Chemical and sensory analysis of commercial Navel oranges in California
Published Web Locationhttps://doi.org/10.1038/s41538-019-0055-7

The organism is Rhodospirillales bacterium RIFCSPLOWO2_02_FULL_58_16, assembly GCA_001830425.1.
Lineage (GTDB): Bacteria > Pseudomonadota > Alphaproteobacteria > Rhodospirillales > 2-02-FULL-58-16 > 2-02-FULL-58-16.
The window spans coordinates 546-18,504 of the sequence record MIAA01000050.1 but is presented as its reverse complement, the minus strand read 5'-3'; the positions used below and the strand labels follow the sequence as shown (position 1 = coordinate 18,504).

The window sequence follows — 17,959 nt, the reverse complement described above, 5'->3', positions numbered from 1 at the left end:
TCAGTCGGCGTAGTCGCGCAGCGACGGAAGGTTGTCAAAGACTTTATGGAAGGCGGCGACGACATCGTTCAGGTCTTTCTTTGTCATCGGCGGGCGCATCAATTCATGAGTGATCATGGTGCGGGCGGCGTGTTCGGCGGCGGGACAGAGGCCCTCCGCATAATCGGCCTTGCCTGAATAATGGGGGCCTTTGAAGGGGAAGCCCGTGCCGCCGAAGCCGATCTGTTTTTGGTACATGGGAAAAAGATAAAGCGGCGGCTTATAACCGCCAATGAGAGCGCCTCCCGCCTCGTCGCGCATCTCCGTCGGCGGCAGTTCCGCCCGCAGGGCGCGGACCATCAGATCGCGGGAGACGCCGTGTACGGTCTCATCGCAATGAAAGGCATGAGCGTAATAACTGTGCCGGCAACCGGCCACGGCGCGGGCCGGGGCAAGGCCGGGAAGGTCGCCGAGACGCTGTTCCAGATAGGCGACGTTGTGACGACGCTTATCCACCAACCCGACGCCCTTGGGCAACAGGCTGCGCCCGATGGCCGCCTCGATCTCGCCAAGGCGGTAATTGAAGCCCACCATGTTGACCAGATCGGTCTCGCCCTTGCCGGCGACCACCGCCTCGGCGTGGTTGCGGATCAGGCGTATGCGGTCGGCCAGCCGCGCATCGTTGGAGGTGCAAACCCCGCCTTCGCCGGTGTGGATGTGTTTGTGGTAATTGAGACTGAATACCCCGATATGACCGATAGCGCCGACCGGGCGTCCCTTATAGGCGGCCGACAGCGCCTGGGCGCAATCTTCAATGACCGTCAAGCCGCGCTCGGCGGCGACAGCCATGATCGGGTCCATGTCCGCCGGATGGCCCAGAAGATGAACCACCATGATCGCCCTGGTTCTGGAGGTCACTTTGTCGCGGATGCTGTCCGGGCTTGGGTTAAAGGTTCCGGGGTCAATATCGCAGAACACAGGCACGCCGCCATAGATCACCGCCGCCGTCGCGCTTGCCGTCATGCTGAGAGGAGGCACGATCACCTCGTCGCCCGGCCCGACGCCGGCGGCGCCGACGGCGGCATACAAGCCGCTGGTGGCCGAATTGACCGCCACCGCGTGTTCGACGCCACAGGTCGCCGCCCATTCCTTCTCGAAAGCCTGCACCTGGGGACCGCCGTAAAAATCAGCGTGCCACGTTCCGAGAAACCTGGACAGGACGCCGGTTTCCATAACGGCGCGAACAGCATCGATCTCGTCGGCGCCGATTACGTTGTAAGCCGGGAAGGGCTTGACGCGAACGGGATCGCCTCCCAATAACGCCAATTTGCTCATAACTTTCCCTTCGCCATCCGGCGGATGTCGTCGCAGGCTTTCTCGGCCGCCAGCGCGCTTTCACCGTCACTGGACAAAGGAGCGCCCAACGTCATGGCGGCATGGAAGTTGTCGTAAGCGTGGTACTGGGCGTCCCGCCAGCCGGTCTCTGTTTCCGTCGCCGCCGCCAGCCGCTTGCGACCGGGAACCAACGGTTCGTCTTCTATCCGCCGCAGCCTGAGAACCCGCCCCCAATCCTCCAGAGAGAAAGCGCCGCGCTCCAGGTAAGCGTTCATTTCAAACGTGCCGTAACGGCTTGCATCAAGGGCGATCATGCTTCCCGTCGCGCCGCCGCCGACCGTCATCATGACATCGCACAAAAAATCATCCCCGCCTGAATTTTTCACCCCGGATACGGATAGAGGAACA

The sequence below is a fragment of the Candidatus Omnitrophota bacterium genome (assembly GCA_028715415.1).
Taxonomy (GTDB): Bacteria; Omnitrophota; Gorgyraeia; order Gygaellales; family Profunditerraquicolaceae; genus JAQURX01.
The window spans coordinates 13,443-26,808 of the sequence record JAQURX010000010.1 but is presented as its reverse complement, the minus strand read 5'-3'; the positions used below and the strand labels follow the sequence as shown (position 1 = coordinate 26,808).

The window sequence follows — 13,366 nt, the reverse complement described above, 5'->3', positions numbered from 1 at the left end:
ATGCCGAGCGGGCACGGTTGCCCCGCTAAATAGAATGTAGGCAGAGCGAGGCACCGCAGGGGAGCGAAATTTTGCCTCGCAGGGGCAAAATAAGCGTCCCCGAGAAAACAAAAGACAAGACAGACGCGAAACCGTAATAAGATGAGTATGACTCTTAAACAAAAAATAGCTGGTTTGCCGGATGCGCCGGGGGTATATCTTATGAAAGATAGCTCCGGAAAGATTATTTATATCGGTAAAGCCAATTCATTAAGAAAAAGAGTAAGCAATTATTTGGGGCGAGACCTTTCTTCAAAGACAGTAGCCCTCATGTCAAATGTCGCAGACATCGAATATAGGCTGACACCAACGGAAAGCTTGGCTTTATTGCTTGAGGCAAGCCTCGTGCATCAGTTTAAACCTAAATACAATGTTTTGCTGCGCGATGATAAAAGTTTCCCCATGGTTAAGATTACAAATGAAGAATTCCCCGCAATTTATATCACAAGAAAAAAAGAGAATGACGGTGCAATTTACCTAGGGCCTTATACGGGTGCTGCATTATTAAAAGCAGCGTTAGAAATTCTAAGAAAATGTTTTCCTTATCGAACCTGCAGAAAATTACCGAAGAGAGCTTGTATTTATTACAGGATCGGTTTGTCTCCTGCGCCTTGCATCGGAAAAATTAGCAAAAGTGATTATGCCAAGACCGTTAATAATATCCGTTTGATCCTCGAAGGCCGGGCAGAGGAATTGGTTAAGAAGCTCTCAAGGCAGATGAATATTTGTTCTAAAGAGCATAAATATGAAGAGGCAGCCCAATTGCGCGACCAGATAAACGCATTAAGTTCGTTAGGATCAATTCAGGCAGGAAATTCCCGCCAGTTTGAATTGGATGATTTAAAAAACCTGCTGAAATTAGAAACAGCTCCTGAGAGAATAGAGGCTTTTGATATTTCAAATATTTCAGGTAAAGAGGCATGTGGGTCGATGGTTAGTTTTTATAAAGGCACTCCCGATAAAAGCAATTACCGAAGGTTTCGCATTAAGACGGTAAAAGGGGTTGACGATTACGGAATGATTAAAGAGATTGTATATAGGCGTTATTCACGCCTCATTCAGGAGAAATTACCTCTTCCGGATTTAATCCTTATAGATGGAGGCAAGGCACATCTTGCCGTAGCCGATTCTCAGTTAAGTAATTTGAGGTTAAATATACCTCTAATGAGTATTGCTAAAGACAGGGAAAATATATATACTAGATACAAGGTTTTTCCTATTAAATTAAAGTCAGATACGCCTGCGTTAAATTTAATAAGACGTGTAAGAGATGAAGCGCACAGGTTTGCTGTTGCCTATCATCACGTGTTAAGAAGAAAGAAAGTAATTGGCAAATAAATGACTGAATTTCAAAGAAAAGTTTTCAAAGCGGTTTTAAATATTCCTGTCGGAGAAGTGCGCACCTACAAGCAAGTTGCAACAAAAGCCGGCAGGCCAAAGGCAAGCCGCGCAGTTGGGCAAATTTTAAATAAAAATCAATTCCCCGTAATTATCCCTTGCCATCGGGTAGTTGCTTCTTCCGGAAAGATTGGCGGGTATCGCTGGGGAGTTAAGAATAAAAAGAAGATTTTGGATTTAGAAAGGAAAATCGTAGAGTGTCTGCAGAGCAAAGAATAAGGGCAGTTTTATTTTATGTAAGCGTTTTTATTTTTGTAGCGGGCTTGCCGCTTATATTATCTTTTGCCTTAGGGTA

Seven lots of commercially available Navel oranges grown in California were evaluated with flavoromic, metabolomic, sensory descriptive analysis, and consumer testing techniques to identify sensory and chemical drivers of liking. Eight identified chemical clusters related to numerous sensory attributes and consumer preferences. Differences in adult and child preferences led to the discovery of six consumer clusters (four adult and two child). Sweetness, overall flavor, sourness, fruity flavor, and juiciness were identified as the main sensory drivers of liking for the consumers. Fructose, glucose, and proline were among the compounds that best explained perceived sweetness while sourness was correlated with citrate and ascorbate. Perceived fruity flavor increased with higher concentrations of ethanol. We conclude that consumers differ in their preferences for Navel oranges and desire fruit that is higher in both sweetness and sourness.